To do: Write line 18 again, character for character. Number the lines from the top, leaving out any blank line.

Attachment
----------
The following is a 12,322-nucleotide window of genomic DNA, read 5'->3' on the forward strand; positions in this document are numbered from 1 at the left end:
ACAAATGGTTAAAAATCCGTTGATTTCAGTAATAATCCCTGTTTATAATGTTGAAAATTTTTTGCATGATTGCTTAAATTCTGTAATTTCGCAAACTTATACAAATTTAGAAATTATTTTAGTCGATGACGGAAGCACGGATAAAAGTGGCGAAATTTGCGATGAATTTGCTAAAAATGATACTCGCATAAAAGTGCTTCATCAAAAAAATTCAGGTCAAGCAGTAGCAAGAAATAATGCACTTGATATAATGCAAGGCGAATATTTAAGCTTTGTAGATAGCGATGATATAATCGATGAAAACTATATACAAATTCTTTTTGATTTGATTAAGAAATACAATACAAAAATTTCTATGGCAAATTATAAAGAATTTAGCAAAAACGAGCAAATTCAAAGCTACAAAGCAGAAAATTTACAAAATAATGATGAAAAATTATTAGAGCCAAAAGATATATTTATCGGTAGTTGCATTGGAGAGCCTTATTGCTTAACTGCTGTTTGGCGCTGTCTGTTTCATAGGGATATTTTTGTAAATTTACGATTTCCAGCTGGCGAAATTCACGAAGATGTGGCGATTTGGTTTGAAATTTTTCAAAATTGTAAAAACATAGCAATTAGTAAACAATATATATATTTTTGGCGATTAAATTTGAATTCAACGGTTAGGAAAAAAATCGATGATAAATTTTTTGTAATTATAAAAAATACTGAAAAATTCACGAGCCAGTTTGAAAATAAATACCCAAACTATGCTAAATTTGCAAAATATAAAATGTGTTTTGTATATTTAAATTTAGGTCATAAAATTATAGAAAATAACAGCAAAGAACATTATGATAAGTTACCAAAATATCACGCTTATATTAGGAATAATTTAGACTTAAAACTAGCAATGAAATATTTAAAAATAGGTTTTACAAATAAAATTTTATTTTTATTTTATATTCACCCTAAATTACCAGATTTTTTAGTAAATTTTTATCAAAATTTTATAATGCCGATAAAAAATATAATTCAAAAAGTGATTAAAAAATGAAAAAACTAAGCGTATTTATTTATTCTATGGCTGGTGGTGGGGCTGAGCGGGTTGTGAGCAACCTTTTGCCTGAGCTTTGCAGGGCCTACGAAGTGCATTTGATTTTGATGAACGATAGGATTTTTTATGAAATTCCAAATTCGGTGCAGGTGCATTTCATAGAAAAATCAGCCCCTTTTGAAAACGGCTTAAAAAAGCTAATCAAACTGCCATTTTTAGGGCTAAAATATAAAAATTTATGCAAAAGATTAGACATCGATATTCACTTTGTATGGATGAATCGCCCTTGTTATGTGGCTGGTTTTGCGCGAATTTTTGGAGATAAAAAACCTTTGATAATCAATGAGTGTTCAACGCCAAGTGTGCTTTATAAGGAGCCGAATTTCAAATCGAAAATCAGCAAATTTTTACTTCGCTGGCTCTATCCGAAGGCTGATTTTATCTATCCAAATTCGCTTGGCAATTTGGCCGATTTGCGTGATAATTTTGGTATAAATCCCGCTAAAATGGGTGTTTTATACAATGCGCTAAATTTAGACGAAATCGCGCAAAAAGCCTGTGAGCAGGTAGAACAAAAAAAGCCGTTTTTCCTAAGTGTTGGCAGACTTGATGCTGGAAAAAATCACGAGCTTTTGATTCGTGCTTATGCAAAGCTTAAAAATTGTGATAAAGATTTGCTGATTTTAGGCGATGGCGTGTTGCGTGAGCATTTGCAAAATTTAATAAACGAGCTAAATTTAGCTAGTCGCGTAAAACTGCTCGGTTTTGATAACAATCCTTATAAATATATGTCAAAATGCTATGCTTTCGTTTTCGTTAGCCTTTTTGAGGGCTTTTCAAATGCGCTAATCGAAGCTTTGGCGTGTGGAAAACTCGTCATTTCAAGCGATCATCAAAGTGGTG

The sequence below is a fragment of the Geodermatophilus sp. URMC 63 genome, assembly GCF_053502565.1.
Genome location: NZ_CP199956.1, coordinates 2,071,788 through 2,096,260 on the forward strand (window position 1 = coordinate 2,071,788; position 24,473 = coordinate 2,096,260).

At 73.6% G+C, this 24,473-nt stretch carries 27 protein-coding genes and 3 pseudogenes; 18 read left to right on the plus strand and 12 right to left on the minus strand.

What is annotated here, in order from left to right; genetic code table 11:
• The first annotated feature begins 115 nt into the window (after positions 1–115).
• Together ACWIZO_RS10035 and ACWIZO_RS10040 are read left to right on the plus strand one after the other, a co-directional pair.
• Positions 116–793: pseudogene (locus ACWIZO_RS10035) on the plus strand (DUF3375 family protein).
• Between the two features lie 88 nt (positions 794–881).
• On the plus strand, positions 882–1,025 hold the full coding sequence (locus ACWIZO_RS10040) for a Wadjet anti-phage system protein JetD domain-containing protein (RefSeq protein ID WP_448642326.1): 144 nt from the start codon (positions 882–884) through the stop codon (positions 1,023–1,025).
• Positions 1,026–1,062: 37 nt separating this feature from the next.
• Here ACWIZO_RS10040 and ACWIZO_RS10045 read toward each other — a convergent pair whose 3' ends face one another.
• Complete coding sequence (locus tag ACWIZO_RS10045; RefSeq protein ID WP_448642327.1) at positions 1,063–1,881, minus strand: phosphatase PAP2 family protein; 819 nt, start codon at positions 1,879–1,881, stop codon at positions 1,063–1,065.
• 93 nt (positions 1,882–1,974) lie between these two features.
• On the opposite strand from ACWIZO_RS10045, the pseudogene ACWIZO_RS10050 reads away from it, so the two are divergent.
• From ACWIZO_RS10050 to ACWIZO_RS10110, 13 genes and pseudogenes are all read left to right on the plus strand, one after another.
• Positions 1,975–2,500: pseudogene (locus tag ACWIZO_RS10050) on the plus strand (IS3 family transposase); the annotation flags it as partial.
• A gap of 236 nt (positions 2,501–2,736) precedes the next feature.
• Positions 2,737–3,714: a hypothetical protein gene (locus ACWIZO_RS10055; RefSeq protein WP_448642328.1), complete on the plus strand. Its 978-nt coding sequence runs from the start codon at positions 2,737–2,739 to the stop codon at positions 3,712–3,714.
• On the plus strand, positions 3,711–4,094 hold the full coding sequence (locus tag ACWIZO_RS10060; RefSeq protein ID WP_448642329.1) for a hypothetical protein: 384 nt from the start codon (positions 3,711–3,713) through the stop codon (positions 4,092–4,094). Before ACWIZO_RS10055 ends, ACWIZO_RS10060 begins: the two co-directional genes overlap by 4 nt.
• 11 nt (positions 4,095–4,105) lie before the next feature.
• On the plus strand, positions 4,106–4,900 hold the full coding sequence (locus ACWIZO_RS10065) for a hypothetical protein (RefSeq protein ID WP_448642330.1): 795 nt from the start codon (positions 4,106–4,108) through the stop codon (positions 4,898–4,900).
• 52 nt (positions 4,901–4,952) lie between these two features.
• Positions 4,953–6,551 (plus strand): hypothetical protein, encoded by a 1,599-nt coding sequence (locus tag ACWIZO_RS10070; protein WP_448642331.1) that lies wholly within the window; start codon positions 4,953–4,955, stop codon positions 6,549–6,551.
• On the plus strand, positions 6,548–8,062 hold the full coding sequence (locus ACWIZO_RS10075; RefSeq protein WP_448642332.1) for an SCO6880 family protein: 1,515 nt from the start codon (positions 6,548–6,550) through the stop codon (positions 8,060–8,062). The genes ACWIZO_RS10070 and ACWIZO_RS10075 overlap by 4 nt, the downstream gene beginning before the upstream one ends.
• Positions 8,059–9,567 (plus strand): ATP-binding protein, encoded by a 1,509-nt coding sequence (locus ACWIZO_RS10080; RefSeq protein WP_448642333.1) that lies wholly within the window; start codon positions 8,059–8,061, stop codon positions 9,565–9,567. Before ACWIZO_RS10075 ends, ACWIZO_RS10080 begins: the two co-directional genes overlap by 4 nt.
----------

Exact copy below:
• Positions 1,975–2,500: pseudogene (locus tag ACWIZO_RS10050) on the plus strand (IS3 family transposase); the annotation flags it as partial.